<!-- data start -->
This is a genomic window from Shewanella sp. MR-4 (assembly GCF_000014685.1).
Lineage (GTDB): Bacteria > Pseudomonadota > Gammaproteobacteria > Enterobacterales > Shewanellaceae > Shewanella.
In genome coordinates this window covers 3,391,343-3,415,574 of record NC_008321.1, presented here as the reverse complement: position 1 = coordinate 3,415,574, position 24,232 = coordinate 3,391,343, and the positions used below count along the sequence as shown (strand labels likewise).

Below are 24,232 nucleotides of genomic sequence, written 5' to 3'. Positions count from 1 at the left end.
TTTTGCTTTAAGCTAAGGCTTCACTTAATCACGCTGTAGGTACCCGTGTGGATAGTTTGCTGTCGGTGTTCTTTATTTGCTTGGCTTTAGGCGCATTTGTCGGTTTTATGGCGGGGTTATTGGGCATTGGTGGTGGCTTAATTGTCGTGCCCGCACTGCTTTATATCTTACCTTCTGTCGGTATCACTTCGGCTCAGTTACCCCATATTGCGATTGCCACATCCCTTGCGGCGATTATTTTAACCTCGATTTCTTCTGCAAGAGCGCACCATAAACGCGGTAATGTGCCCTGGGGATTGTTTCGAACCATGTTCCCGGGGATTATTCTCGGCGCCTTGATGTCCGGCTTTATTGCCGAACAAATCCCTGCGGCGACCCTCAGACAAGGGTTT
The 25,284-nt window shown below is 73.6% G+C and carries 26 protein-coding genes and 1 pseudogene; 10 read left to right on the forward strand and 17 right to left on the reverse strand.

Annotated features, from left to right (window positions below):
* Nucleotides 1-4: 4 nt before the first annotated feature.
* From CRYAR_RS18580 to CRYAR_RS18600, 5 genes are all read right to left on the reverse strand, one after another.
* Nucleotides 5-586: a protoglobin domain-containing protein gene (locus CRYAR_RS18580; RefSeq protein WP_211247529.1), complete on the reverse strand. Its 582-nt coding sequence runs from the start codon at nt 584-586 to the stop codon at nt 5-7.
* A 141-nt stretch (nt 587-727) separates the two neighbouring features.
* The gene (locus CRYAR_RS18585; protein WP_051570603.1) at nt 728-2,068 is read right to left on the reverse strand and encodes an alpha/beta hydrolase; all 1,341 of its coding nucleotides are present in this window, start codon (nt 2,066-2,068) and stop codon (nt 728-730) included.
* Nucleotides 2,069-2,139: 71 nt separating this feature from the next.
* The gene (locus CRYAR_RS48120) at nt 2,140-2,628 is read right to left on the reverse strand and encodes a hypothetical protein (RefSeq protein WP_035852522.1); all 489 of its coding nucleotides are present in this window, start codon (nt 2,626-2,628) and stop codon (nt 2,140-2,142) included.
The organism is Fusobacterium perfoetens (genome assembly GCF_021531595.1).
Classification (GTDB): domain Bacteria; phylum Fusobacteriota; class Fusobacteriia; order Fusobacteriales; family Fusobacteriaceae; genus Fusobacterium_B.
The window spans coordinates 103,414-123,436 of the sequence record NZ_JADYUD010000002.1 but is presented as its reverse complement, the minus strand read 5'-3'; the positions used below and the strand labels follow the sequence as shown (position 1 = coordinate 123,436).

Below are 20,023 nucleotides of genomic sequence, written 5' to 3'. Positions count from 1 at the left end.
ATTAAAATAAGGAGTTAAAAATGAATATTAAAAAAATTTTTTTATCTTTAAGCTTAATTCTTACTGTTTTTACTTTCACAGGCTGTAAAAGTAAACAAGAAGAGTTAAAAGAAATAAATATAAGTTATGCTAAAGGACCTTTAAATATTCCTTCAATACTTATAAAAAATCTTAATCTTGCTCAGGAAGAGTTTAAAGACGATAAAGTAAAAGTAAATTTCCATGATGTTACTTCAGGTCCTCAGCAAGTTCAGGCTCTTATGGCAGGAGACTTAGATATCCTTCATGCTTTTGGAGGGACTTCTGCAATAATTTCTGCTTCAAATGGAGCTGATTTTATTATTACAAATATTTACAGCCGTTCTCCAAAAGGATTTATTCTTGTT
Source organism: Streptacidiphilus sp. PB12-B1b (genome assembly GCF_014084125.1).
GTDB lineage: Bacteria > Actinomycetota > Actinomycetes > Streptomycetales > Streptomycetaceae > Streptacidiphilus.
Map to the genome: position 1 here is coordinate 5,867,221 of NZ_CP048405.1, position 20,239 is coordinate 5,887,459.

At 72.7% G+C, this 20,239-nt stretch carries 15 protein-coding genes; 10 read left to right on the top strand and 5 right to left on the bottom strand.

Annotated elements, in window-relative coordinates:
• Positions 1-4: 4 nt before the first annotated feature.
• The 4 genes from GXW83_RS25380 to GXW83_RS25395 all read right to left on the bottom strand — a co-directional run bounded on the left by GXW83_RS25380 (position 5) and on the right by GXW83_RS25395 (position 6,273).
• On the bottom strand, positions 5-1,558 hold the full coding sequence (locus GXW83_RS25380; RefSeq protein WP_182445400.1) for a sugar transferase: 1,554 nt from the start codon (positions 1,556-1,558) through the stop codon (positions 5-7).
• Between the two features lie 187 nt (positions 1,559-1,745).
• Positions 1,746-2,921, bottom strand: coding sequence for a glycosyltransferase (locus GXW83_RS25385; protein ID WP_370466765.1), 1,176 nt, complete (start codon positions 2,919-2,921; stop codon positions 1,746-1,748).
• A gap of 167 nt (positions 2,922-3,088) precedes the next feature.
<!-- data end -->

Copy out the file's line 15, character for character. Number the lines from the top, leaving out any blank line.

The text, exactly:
The organism is Fusobacterium perfoetens (genome assembly GCF_021531595.1).